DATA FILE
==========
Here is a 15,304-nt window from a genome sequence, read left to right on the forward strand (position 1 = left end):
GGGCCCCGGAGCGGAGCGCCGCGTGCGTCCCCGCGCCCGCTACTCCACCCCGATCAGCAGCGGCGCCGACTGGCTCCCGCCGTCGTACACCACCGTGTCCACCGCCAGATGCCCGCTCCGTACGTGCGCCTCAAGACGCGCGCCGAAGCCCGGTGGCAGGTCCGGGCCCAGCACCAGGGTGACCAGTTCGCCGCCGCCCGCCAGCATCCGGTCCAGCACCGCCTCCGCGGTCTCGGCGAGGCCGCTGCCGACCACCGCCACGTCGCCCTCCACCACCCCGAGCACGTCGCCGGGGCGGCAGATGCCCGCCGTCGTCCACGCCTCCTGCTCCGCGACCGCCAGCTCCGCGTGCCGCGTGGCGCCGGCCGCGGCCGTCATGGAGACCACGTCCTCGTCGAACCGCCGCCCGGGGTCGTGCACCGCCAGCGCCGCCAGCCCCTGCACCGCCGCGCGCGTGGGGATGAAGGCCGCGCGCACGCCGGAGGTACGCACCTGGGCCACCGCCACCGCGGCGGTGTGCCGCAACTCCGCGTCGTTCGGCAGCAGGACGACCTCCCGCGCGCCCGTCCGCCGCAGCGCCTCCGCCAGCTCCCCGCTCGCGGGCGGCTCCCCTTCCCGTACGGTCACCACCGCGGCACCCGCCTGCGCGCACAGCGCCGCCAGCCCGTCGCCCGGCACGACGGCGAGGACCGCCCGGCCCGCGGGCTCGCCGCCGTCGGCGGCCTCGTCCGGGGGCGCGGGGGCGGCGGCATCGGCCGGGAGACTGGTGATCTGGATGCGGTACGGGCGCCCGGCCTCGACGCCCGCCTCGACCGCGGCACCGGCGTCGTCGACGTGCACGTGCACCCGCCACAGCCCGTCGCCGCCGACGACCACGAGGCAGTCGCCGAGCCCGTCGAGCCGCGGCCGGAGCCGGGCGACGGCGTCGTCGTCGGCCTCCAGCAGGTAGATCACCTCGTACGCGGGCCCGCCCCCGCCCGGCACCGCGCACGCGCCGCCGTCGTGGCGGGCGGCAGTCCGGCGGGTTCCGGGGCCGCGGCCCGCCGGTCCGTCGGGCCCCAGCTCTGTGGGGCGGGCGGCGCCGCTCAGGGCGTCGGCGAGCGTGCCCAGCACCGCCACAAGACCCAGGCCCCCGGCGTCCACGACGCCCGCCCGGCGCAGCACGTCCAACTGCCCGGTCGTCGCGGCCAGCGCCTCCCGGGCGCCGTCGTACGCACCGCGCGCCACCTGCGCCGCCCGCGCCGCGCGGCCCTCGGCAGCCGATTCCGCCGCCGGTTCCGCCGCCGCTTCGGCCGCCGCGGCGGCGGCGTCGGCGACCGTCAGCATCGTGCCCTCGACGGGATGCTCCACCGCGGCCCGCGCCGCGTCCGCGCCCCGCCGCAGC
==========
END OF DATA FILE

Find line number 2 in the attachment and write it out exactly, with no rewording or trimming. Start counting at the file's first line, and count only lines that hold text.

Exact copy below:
GGGCCCCGGAGCGGAGCGCCGCGTGCGTCCCCGCGCCCGCTACTCCACCCCGATCAGCAGCGGCGCCGACTGGCTCCCGCCGTCGTACACCACCGTGTCCACCGCCAGATGCCCGCTCCGTACGTGCGCCTCAAGACGCGCGCCGAAGCCCGGTGGCAGGTCCGGGCCCAGCACCAGGGTGACCAGTTCGCCGCCGCCCGCCAGCATCCGGTCCAGCACCGCCTCCGCGGTCTCGGCGAGGCCGCTGCCGACCACCGCCACGTCGCCCTCCACCACCCCGAGCACGTCGCCGGGGCGGCAGATGCCCGCCGTCGTCCACGCCTCCTGCTCCGCGACCGCCAGCTCCGCGTGCCGCGTGGCGCCGGCCGCGGCCGTCATGGAGACCACGTCCTCGTCGAACCGCCGCCCGGGGTCGTGCACCGCCAGCGCCGCCAGCCCCTGCACCGCCGCGCGCGTGGGGATGAAGGCCGCGCGCACGCCGGAGGTACGCACCTGGGCCACCGCCACCGCGGCGGTGTGCCGCAACTCCGCGTCGTTCGGCAGCAGGACGACCTCCCGCGCGCCCGTCCGCCGCAGCGCCTCCGCCAGCTCCCCGCTCGCGGGCGGCTCCCCTTCCCGTACGGTCACCACCGCGGCACCCGCCTGCGCGCACAGCGCCGCCAGCCCGTCGCCCGGCACGACGGCGAGGACCGCCCGGCCCGCGGGCTCGCCGCCGTCGGCGGCCTCGTCCGGGGGCGCGGGGGCGGCGGCATCGGCCGGGAGACTGGTGATCTGGATGCGGTACGGGCGCCCGGCCTCGACGCCCGCCTCGACCGCGGCACCGGCGTCGTCGACGTGCACGTGCACCCGCCACAGCCCGTCGCCGCCGACGACCACGAGGCAGTCGCCGAGCCCGTCGAGCCGCGGCCGGAGCCGGGCGACGGCGTCGTCGTCGGCCTCCAGCAGGTAGATCACCTCGTACGCGGGCCCGCCCCCGCCCGGCACCGCGCACGCGCCGCCGTCGTGGCGGGCGGCAGTCCGGCGGGTTCCGGGGCCGCGGCCCGCCGGTCCGTCGGGCCCCAGCTCTGTGGGGCGGGCGGCGCCGCTCAGGGCGTCGGCGAGCGTGCCCAGCACCGCCACAAGACCCAGGCCCCCGGCGTCCACGACGCCCGCCCGGCGCAGCACGTCCAACTGCCCGGTCGTCGCGGCCAGCGCCTCCCGGGCGCCGTCGTACGCACCGCGCGCCACCTGCGCCGCCCGCGCCGCGCGGCCCTCGGCAGCCGATTCCGCCGCCGGTTCCGCCGCCGCTTCGGCCGCCGCGGCGGCGGCGTCGGCGACCGTCAGCATCGTGCCCTCGACGGGATGCTCCACCGCGGCCCGCGCCGCGTCCGCGCCCCGCCGCAGC